Anon Nampa and Panupong Jadnok, two pro-democracy activists who were arrested on Friday (7 August), have been released on bail on the condition that they do not repeat the actions of which they were accused.
Anon Nampa after he was released.
The Bangkok Criminal Court rejected the initial temporary detention request filed by police on Friday evening on the grounds that it was filed outside official working hours. The investigating officers were ordered to bring the pair back to court again within 48 hours with another temporary detention request.
Despite their lawyers’ objection that, as the Court has rejected the temporary detention request, the police can no longer hold them in custody, the police forcibly dragged Anon and Panupong into a police van and took them to Huai Khwang Police Station, as the crowd which had gathered at the Criminal Court to see the outcome of the temporary detention request shouted “stop abducting citizens!”
A crowd also gathered at Huai Khwang Police Station after they were taken there, joined by participants from the rally in front of the Bangkhen Police Station, where Anon was previously held. People took turns giving speeches and the crowd shouted “Stop harassing citizens! Free Anon! Free Mike!" "Mike" being Panupong's nickname.
Police officer blocking the steps in front of the Criminal Court
Anon and Panupong were held overnight at Huai Khwang Police Station and taken to the Criminal Court again at 8.00 on Saturday (8 August) for the investigating officers to file another temporary detention request.
Student Union of Thailand (SUT) members Parit “Penguin” Chiwarak and Panusaya Sithijirawattanakul also came to the Criminal Court a few minutes after Anon and Panupong arrived to hear the Court’s ruling on the temporary detention request as a crowd of supporters gathered. Meanwhile, the Free People Group and Free Youth Movement announced a flash mob at the Pathumwan Skywalk at 16.00 on Saturday (8 August) as the SUT posted on their social media pages calls for an urgent gathering in front of the Court.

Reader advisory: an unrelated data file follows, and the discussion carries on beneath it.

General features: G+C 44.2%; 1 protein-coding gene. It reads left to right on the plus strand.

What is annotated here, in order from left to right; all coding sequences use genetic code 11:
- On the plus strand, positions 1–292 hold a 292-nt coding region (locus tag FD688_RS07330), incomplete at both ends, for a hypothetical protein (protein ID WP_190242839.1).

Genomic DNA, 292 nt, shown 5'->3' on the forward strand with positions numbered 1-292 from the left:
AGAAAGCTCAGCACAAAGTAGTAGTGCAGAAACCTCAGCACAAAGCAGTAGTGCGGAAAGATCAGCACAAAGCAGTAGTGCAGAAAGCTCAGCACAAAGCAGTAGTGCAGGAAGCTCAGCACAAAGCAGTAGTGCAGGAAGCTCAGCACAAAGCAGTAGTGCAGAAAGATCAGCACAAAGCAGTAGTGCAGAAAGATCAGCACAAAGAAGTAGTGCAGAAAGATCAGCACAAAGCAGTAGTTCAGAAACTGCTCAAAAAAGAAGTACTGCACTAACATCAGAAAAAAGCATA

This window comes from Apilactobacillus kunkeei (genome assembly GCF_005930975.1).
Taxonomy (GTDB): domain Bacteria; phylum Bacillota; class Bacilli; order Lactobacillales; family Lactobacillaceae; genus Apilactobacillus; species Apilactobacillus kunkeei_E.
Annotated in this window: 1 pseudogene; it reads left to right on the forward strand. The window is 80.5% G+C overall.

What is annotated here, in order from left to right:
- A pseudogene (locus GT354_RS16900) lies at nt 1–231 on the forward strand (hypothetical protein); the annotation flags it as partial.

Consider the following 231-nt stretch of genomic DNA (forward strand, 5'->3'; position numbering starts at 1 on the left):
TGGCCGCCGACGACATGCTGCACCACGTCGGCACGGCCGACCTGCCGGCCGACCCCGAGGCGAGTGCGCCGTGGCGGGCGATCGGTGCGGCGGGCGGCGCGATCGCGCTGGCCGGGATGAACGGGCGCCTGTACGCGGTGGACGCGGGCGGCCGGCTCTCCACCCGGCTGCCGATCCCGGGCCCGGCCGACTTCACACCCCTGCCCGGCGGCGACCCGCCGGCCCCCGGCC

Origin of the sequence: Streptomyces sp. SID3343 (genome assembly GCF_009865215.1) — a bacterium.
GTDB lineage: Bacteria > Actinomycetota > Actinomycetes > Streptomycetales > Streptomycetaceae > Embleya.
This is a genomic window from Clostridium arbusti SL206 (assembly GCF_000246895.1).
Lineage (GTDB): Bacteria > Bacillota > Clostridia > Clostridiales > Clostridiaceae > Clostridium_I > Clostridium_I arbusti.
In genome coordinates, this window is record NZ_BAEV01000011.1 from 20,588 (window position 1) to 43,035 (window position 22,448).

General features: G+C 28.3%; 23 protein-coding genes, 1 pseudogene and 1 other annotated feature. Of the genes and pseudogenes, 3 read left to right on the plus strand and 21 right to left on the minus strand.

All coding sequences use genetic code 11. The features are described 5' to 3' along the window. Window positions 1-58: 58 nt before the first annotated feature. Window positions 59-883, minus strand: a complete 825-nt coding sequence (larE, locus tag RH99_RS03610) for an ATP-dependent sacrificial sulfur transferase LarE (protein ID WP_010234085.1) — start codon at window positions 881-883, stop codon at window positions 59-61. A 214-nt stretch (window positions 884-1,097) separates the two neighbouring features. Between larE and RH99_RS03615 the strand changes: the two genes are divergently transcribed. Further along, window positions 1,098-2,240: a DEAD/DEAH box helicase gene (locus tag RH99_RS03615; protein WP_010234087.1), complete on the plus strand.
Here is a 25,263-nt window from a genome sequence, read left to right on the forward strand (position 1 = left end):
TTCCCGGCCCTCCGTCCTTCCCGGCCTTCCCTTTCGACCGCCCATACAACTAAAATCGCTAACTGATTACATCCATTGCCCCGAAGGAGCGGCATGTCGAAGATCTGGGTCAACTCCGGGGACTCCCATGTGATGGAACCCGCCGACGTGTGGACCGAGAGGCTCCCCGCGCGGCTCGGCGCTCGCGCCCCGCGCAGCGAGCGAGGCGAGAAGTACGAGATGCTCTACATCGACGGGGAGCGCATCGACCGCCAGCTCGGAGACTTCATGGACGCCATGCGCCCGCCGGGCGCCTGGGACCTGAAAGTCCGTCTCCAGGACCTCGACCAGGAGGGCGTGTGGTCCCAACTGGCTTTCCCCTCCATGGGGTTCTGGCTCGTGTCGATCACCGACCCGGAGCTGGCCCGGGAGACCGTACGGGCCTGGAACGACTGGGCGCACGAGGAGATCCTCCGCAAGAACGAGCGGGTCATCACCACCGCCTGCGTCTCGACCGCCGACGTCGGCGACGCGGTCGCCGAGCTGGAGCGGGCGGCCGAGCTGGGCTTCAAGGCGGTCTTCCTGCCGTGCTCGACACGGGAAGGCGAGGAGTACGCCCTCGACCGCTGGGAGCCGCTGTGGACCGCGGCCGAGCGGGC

Thai Lawyers for Human Rights (TLHR) noted that metal fences blocked the entrance to the Court with around 50 uniformed and plainclothes police officers in the area.
As the Court examined the temporary detention request, Anon wrote a note to his supporters expressing concerns that he and Panupong would be detained at the Nakhon Chai Sri (Thung Song Hong) temporary prison, where two lèse majesté suspects, Suriyan “Mor Yong” Sucharitpolwong and Pol Maj Prakrom Warunprapa, were detained and mysteriously died while in detention. The Chief Justice of the Criminal Court held a press conference later in the day saying that the pair would be detained at the Bangkok Remand Prison if the Court approved the temporary detention request and if they do not seek or are not granted bail.
Anon wrote another letter concerning the protest at Pathumwan Skywalk, urging protestors to keep fighting towards the three demands made by the Free Youth Movement at the mass protest on 18 July rather than just demanding for his and Panupong’s release and to not let their arrest distract the movement from its goal.